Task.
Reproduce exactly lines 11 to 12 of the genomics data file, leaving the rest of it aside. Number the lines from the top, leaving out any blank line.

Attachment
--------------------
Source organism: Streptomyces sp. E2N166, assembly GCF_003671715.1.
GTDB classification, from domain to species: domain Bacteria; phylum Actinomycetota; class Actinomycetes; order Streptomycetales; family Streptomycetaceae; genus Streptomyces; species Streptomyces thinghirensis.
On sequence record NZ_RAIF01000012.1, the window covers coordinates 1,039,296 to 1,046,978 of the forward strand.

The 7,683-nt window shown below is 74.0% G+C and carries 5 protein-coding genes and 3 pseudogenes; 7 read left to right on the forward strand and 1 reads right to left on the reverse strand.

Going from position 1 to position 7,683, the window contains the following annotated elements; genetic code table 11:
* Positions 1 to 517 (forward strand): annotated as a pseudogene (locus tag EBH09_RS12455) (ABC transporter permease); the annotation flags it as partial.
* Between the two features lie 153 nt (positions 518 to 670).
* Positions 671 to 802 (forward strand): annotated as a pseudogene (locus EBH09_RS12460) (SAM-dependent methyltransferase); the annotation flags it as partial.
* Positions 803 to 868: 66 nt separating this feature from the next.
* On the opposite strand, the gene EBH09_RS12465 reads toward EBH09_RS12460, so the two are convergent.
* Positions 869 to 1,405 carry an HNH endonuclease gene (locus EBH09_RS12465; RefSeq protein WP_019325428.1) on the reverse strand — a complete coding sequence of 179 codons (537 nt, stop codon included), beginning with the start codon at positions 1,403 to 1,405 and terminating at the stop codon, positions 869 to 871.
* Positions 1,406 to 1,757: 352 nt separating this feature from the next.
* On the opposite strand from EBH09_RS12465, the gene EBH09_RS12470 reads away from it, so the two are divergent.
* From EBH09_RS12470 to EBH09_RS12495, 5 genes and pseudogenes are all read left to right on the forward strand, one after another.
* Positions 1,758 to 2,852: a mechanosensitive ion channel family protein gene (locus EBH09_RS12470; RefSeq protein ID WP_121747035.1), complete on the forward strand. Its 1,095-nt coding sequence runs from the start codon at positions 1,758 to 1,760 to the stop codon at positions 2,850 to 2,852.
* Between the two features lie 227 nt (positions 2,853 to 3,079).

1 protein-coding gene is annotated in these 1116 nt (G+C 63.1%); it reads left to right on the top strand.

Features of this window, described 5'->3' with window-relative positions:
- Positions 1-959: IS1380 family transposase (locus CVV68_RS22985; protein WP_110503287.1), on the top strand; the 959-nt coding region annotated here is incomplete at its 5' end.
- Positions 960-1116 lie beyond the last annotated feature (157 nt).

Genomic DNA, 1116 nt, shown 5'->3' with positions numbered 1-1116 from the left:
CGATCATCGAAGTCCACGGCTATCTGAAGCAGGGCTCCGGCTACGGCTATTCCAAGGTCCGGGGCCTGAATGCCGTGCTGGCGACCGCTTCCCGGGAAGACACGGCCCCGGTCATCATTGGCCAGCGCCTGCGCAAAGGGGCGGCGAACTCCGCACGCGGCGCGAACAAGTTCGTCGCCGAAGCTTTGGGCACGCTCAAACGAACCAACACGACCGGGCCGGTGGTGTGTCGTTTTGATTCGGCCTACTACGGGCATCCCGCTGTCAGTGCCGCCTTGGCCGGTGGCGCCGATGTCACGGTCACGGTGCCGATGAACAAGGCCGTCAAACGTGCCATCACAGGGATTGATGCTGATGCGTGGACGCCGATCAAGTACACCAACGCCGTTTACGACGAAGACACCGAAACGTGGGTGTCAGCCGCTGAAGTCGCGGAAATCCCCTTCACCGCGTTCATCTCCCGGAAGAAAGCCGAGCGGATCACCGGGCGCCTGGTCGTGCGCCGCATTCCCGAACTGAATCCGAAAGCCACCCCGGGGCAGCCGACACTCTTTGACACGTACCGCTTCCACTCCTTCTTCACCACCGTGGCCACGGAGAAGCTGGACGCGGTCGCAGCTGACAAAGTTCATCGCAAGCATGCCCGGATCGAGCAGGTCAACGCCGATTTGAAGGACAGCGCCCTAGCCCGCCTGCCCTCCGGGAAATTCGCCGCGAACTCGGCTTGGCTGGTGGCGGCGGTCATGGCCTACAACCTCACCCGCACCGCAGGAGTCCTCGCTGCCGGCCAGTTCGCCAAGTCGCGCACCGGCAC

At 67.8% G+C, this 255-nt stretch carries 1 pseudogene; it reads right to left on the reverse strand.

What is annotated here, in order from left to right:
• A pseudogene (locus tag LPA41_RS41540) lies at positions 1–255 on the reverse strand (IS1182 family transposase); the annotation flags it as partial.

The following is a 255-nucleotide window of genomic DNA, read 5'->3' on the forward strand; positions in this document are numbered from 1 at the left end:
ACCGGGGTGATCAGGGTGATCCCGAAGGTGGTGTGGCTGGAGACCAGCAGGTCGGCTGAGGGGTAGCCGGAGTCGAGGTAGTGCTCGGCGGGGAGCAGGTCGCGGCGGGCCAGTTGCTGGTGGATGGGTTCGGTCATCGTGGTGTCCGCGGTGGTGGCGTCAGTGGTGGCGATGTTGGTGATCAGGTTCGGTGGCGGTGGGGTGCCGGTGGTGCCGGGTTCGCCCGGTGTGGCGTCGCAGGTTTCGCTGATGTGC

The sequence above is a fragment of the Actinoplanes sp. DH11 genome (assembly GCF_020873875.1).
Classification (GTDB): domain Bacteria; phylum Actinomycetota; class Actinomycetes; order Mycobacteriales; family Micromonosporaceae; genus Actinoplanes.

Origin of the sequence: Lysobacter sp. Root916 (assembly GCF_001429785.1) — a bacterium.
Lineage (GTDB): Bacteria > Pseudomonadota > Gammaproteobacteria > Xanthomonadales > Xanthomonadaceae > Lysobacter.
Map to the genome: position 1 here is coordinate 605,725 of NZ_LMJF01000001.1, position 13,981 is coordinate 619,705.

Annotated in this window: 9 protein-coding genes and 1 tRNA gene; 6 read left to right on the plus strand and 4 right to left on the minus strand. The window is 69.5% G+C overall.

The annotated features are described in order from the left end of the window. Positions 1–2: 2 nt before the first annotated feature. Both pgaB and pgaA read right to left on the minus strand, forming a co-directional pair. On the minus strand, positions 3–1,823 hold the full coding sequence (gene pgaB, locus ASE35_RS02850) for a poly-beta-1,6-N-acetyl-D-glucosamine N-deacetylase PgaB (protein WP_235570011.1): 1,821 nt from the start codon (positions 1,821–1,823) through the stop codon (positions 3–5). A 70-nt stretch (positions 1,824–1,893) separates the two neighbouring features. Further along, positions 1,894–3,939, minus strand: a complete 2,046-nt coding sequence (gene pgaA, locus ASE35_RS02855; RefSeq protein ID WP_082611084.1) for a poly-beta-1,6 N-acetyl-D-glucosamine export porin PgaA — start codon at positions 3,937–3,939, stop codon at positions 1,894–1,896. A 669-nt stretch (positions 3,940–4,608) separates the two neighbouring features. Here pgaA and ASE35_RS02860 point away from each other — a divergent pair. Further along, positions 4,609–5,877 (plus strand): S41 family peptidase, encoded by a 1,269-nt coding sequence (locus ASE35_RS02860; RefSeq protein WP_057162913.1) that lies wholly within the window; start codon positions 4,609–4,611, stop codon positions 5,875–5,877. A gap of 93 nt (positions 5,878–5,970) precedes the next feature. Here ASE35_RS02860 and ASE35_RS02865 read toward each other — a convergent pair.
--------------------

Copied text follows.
* Positions 869 to 1,405 carry an HNH endonuclease gene (locus EBH09_RS12465; RefSeq protein WP_019325428.1) on the reverse strand — a complete coding sequence of 179 codons (537 nt, stop codon included), beginning with the start codon at positions 1,403 to 1,405 and terminating at the stop codon, positions 869 to 871.
* Positions 1,406 to 1,757: 352 nt separating this feature from the next.